More condominiums than you think are coming to Capitol Hill. And it turns out one key element widely reported as a throttle on condo development may not be the safeguard against building conversion that it was thought to be.
The Neighborhood Collection — a marketing campaign for a set of three new Seattle buildings including two on Capitol Hill originally developed and designed as rental housing — says its new buildings provide “a highly engaging lifestyle” where “residents will enjoy an array of amenities for gathering, unwinding and turnkey living.” The projects are currently lining up prospective buyers for “the studio, urban one bedroom and one bedroom flats and lofts” offered “from the $400,000s to more than $800,000.”
But that wasn’t the original plan.
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“I am assuming this is all legal inside the zoning laws but honestly haven’t done the research. It feels like “bait and switch” considering during the meetings they marketed it to the neighborhood as an apartment complex that would help reducing the strain on housing,” one of the neighbors who alerted CHS to the change at 12th and John writes. “Instead they changed it to condos starting at 400K that will continue to drive up the cost of living and affordability.”
The Edison on the southwest corner of 12th and John replaced an old dilapidated house that became a major squatter problem in the neighborhood as it awaited demolition by developer Hardy Development Company to make way for what at the time was planned as a 51-unit microhousing project.
The project was even able to streamline the city’s inspection process and cut out some costly reviews by agreeing to a “Condominium Sale Prohibition Covenant,” a promise not to convert the building to condos for five years. The covenants, well-known to developers but perhaps less known to those outside real estate, allow developers to avoid a costly additional layer of inspections that goes along with new condo construction.
Records showed that as of earlier this year, Capitol Hill hasn’t seen a conversion since 2009.
That has changed with the Edison. And the developers aren’t breaking the rules.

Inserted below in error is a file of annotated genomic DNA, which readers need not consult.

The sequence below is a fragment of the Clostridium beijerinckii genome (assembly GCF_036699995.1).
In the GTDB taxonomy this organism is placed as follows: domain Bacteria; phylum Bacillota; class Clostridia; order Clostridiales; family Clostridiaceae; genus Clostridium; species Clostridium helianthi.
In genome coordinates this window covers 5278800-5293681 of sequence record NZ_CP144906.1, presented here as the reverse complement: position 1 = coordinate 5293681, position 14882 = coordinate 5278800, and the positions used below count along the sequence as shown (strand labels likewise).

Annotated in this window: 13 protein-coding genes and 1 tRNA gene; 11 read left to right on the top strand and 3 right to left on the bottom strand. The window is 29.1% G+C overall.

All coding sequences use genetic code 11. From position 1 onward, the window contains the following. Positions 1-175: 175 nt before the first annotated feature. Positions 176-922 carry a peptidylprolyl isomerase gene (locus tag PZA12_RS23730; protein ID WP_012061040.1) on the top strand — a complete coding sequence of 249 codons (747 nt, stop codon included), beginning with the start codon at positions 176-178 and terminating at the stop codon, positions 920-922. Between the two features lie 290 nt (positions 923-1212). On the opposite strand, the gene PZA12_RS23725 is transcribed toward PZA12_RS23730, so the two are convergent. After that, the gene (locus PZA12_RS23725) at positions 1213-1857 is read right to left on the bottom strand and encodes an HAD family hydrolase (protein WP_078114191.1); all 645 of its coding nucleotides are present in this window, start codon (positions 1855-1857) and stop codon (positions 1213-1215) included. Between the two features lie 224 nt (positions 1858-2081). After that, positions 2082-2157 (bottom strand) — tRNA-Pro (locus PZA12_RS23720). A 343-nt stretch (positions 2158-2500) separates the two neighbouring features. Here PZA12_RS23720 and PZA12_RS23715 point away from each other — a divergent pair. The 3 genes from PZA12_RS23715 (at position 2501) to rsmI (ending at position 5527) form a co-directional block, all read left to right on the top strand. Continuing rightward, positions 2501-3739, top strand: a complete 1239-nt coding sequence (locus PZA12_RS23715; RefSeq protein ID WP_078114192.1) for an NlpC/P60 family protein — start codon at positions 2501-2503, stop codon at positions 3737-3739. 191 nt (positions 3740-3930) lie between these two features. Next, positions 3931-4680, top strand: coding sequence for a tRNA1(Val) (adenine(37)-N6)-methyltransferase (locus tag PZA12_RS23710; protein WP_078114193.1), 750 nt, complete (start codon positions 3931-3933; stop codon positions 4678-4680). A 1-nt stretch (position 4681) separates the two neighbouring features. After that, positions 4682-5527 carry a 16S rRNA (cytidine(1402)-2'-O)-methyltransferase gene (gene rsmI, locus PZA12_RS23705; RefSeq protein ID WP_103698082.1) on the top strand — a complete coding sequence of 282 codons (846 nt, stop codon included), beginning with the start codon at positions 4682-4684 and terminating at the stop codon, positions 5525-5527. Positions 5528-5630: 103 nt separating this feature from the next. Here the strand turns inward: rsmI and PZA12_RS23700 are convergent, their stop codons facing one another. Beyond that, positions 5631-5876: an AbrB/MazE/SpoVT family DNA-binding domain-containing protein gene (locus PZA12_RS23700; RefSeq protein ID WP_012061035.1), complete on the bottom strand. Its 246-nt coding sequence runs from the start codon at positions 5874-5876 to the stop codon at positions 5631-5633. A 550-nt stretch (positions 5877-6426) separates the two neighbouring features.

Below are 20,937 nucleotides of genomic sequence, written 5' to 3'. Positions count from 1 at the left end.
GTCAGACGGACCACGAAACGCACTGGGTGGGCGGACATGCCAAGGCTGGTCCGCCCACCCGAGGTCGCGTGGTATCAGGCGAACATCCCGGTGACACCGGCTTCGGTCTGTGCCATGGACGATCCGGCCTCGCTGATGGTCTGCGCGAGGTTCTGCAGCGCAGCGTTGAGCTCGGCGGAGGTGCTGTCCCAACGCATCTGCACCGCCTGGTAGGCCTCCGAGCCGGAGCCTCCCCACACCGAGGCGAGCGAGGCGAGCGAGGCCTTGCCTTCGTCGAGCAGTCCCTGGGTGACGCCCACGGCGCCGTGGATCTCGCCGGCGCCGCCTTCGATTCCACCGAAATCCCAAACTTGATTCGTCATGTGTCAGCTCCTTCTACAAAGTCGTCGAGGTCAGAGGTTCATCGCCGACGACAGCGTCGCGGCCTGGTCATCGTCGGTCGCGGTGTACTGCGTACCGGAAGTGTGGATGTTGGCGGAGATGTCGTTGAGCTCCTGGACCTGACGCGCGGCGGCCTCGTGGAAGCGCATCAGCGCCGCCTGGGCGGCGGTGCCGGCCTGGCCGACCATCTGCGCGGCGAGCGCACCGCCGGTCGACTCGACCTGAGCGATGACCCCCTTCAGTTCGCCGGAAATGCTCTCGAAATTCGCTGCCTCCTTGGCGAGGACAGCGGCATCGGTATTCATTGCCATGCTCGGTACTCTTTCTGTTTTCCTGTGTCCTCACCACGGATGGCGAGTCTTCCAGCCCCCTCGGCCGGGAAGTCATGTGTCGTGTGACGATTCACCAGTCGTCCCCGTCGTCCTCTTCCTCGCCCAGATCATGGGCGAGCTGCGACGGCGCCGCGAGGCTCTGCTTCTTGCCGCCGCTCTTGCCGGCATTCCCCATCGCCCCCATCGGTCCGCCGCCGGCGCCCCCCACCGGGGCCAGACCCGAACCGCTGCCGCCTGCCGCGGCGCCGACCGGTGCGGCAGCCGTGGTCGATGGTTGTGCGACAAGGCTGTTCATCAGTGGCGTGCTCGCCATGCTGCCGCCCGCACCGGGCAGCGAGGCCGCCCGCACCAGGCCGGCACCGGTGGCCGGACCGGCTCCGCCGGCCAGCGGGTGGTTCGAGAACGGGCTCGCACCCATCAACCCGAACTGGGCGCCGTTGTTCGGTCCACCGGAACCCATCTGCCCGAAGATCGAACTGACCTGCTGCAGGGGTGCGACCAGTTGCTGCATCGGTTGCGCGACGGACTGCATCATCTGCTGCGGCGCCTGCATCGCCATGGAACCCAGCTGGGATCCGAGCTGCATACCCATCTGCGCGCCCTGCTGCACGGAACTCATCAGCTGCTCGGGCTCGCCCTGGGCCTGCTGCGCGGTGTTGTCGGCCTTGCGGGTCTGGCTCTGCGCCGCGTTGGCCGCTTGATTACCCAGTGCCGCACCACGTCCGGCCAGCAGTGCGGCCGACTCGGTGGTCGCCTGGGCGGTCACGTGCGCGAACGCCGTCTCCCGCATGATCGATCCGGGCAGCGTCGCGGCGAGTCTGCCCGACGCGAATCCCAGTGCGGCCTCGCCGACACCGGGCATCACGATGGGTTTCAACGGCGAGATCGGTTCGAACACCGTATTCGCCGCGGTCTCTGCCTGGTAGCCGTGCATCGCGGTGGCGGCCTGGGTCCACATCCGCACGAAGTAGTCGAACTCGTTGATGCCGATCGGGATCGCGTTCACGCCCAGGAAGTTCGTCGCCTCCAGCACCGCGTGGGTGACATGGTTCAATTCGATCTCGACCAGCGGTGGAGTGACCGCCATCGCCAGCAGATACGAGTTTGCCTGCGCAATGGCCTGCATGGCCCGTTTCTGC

It turns out, with a new sortie of inspections and tests by authorities like water penetration testing and engineering tests, the covenants aren’t the wall against conversion they sound like. It’s not clear how many other under construction apartment buildings around Capitol Hill could also be converting. And it is also unclear how difficult it might be for a developer to lift the covenant restrictions for an already occupied building. We have questions out to the Seattle Department of Construction and Inspections to learn more.
In the Neighborhood Collection, the other Capitol Hill component of the trio of projects included can be found at 11th and Aloha. CHS can find no record of any sales restrictions on The Atrium project but when it began the public design process in 2014, the development was described as “an apartment building containing approximately 34 apartment units centered around a shared courtyard.” Like the 12th Ave project, developer Robert Hardy is also behind the Atrium. He bought the properties in March 2014 for $1.7 million before flipping the land and the approved development project to two Bellevue-based real estate investors for $4.1 million, according to King County records.
The Pride Group NW, a part of The Neighborhood Collection, is a CHS advertiser.
The Neighborhood Collection buildings — the third is a similar project in Wallingford — join what is becoming a small rush of condo development — and, apparently, conversion — around Capitol Hill. In July, CHS broke the ice with a report on what then looked likely to be the first new condominium project on Capitol Hill in a decade being lined up for Bellevue Ave E. More are joining the list. In August, CHS reported on the change in ownership and plans for the neighborhood’s first multifamily Passive House development at 13th and Pike. That building is now ready to head to market as the super green Solis condominium building.
Will more conversions follow? Before the global economic meltdown, they were commonplace in Seattle’s already boiling real estate market. In 2007, 1,626 Seattle apartments were converted into condos in 79 different buildings. The global slowdown put a major chill on that. In 2009, only 19 units were converted in two buildings.
It won’t necessarily be a condominium land rush just yet. Condo projects still face a major financial hurdle in the Washington Condominium Act that basically guarantees a developer will face litigation over every project. Legislation to ease the act died in Olympia last winter under opposition including Capitol Hill’s Sen. Jamie Pedersen.
But the market seems primed and ready to change. The price of condominiums has surged alongside the costs of every housing type in the Seattle area. The average price of a condo in Seattle is over $535,000, up 12% from the year previous, according to the Northwest Multiple Listing Service. During the same period, condo prices leapt more than 20% in King County.
With many of the largest new developments of rental apartment housing actually driving prices higher for tenants, many renters are probably more than ever drawn to the idea of owning versus continuing to be subject to Seattle’s challenging rents. But the price of ownership is also high. In recent years, the arrival of a new condo project in Seattle has included large amounts of real estate industry buzz about the “rare” opportunities and developers were proud to stand for photo opportunities in front of people camping out in long lines for a chance to buy the unusual units. Were the lines long enough this week as the Neighborhood Collection began signing up buyers at its E Madison sales office in Capitol Hill’s color-troubled Broadcast Apartments building? Watch for a next wave of conversions to find out.